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GB boss: Djokovic could still play in Davis Cup

By Paul Newman

Published 06/07/2016

Will he? Won’t he? Novak Djokovic has claimed he will not play in Belgrade
Will he? Won’t he? Novak Djokovic has claimed he will not play in Belgrade
Great Britons: Last year’s victorious Davis Cup team travel to Belgrade next week to face Serbia in the last eight of this year’s competition

Novak Djokovic has said he will not play in next weekend's Davis Cup quarter-final in Belgrade, but Leon Smith's, Britain's captain, is not ruling out the possibility that Serbia's key man will have a change of heart.

Smith has named his strongest possible squad - he will pick four players from Andy and Jamie Murray, Kyle Edmund, Dan Evans and Dominic Inglot - in the knowledge that both teams can change their line-up up to one day before the opening matches on Friday week.

"People can change their mind," Smith said. "Technically they can change two players before the draw, so it's still possible.

"To be honest, you can't prepare thinking about 'what ifs'. We just prepare the best we can. We focus on ourselves.

"It's not like we're short on information on Novak Djokovic in terms of preparation and notes and scouting and analysis. We've done it for all the players, as we always do - every Serbian team member, including their No 5, 6, 7 and 8, so we cover all our bases."

Andy Murray confirmed this week that he will play in the tie provided he is fit.

The world No2 is in good shape at the moment but hopes to be playing three more matches here at Wimbledon, beginning with his quarter-final today against Jo-Wilfried Tsonga.

"He is named in the team, which is already a show of the commitment he has always had for us, but I can't sit here and say how anyone is going to feel depending on what happens during the week," Smith said. "If he is fit and healthy, then he will play.

"Davis Cup is really important to him. It's one of the things he really likes playing in. He has talked openly about that. It's clearly one of the events that motivates him. He likes being part of the team.

"He enjoys the people who are involved in it, the players, the staff. The atmosphere is amazing. I think there are all those elements that mean it remains an important part of his schedule."

Serbia have home advantage and have chosen the playing surface - clay - which they think will suit them best and provide the greatest challenge for their opponents.

Switching to clay immediately after the end of the grass-court campaign and immediately before a particularly busy hard-court season will test players to the limit.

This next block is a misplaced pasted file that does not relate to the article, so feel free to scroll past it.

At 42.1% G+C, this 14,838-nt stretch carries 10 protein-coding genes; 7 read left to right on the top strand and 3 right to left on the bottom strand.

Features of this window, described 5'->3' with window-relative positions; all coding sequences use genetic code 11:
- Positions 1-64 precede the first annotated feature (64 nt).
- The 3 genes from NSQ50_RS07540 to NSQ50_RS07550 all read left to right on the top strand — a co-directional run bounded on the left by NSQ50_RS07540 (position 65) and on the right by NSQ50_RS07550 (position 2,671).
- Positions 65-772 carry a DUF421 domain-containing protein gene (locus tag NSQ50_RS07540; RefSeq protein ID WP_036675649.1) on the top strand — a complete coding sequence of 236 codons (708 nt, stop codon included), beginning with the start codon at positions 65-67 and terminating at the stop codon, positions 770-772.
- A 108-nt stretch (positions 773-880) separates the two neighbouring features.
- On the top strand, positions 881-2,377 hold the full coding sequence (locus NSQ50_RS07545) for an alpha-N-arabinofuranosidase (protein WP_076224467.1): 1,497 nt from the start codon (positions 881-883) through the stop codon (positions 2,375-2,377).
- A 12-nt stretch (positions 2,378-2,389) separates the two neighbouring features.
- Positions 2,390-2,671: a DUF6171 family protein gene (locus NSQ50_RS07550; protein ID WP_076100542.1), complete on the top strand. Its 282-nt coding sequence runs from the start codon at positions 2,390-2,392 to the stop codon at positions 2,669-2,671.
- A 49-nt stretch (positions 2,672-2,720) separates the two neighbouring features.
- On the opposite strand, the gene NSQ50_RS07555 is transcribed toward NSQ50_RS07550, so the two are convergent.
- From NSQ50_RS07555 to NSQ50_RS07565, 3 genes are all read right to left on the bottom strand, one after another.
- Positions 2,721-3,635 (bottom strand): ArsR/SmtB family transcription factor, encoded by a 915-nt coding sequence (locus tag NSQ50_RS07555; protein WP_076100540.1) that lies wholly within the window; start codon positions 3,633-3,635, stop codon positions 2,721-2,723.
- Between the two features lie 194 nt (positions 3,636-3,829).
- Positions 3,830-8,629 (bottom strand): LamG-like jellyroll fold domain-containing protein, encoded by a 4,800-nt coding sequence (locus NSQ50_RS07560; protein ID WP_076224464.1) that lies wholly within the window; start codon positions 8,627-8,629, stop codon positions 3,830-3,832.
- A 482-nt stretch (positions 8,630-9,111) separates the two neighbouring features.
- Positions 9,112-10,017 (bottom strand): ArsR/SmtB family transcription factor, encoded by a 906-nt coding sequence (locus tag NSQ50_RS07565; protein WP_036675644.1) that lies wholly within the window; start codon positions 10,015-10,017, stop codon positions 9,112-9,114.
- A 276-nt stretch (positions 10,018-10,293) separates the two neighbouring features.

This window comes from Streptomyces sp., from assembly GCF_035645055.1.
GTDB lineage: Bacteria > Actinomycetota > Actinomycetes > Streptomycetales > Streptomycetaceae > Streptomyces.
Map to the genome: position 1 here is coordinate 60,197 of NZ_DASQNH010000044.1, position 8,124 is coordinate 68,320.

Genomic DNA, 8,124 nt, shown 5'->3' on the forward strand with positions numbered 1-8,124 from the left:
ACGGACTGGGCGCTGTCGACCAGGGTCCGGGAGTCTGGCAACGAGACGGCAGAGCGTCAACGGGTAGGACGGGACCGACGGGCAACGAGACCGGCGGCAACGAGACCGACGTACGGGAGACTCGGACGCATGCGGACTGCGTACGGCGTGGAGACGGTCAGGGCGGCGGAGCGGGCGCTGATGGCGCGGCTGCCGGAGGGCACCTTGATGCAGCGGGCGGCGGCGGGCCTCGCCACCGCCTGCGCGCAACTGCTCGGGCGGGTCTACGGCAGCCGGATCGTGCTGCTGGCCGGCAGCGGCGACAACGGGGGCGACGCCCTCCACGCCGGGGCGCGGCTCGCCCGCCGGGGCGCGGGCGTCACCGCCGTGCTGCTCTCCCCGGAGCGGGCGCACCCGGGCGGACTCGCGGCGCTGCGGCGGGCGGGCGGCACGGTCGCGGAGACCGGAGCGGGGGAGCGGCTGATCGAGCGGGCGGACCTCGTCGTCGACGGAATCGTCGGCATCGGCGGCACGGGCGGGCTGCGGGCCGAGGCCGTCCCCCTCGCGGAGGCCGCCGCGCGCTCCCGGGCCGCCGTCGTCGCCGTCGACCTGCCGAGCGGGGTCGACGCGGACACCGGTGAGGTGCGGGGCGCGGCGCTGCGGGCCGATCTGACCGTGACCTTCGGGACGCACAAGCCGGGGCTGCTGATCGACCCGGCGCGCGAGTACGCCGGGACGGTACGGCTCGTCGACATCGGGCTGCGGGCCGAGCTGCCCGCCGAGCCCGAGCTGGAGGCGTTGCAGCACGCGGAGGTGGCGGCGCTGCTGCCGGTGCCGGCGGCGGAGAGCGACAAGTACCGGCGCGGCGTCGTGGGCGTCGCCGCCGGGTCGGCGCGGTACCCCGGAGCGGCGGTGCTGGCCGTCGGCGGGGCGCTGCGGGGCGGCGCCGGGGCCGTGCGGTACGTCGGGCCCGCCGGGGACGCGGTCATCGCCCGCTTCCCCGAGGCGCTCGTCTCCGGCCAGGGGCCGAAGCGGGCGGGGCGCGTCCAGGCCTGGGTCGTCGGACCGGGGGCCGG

Most of the leading men have two Masters Series tournaments and the Olympics to fit in between now and the start of the US Open at the end of August.

However, the Serbs will be without their two leading players, both Djokovic and Viktor Troicki having made themselves unavailable.

The Serbia team comprises Dusan Lajovic (world No 82), Filip Krajinovic (No 108), Janko Tipsarevic (No 411) and Nenad Zimonjic (No 26 in doubles). Tipsarevic, a former world No 8, is making his way back after a lengthy absence through injury.

Smith said there would no question of suggesting to Andy Murray that he does not have to play in the light of the weakened Serbian line-up.

"If he wants to play, absolutely he plays," Smith said.

"This competition really motivates him. He has thrived on the responsibility of leading the team. He enjoys every single day of the training and being around the guys. It says a lot that he wants to play and to be involved in this tie, as well.

"There's every reason that we could go through to say, 'Come on, skip this!' But that's not how he feels. He knows himself better than anybody.

"He's playing great tennis. We can't sit here and prepare for what we think may be a weakened team. We have to look after our own and realise this is an opportunity for us to try to reach the semi-finals again."

Assuming everyone is fit, Britain's second singles player is likely to be Edmund, who excels on clay. Evans, who has been nursing a leg injury, is less comfortable on the surface, but Smith pointed out that he is in good form and will climb to a career-high world ranking position of around No 72 next week.

"Although clay is not the surface that he would choose to play on, he is playing very, very well and I've got a lot of confidence in him when it comes to Davis Cup," Smith said.

"There are a few things that can happen in the coming days and weeks. That's why you need that flexibility and you are allowed to change two players within an hour of the draw."

He added: "Whoever turns out for them, they are going to be tough. It's going to be very, very hot, 35C-plus. It's on clay, their chosen surface, in front of their home fans.

"They will be lifted by everything. They are playing against the defending champions. It's going to be very difficult whoever turns out for them."

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